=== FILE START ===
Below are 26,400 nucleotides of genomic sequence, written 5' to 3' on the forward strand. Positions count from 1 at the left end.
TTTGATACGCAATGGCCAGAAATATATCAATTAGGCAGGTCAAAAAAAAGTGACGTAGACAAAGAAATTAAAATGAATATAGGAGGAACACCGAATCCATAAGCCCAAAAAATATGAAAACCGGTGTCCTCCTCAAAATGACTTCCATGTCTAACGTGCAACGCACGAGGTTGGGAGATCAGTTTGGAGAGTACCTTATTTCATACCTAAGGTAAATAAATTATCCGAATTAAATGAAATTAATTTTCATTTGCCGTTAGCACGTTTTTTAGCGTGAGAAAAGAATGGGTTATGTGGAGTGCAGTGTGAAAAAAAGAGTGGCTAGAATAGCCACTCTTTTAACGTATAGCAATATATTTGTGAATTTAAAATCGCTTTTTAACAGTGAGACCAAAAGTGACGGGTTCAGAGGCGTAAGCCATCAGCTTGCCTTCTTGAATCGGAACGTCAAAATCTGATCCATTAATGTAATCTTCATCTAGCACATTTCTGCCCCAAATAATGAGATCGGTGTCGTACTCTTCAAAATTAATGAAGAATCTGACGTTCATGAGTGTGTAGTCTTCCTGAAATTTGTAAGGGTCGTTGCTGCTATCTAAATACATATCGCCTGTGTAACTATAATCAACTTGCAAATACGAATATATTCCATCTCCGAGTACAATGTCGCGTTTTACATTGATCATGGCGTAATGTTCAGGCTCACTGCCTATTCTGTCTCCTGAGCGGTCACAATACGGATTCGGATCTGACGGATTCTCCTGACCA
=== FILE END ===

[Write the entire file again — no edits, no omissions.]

Below are 26,400 nucleotides of genomic sequence, written 5' to 3' on the forward strand. Positions count from 1 at the left end.
TTTGATACGCAATGGCCAGAAATATATCAATTAGGCAGGTCAAAAAAAAGTGACGTAGACAAAGAAATTAAAATGAATATAGGAGGAACACCGAATCCATAAGCCCAAAAAATATGAAAACCGGTGTCCTCCTCAAAATGACTTCCATGTCTAACGTGCAACGCACGAGGTTGGGAGATCAGTTTGGAGAGTACCTTATTTCATACCTAAGGTAAATAAATTATCCGAATTAAATGAAATTAATTTTCATTTGCCGTTAGCACGTTTTTTAGCGTGAGAAAAGAATGGGTTATGTGGAGTGCAGTGTGAAAAAAAGAGTGGCTAGAATAGCCACTCTTTTAACGTATAGCAATATATTTGTGAATTTAAAATCGCTTTTTAACAGTGAGACCAAAAGTGACGGGTTCAGAGGCGTAAGCCATCAGCTTGCCTTCTTGAATCGGAACGTCAAAATCTGATCCATTAATGTAATCTTCATCTAGCACATTTCTGCCCCAAATAATGAGATCGGTGTCGTACTCTTCAAAATTAATGAAGAATCTGACGTTCATGAGTGTGTAGTCTTCCTGAAATTTGTAAGGGTCGTTGCTGCTATCTAAATACATATCGCCTGTGTAACTATAATCAACTTGCAAATACGAATATATTCCATCTCCGAGTACAATGTCGCGTTTTACATTGATCATGGCGTAATGTTCAGGCTCACTGCCTATTCTGTCTCCTGAGCGGTCACAATACGGATTCGGATCTGACGGATTCTCCTGACCA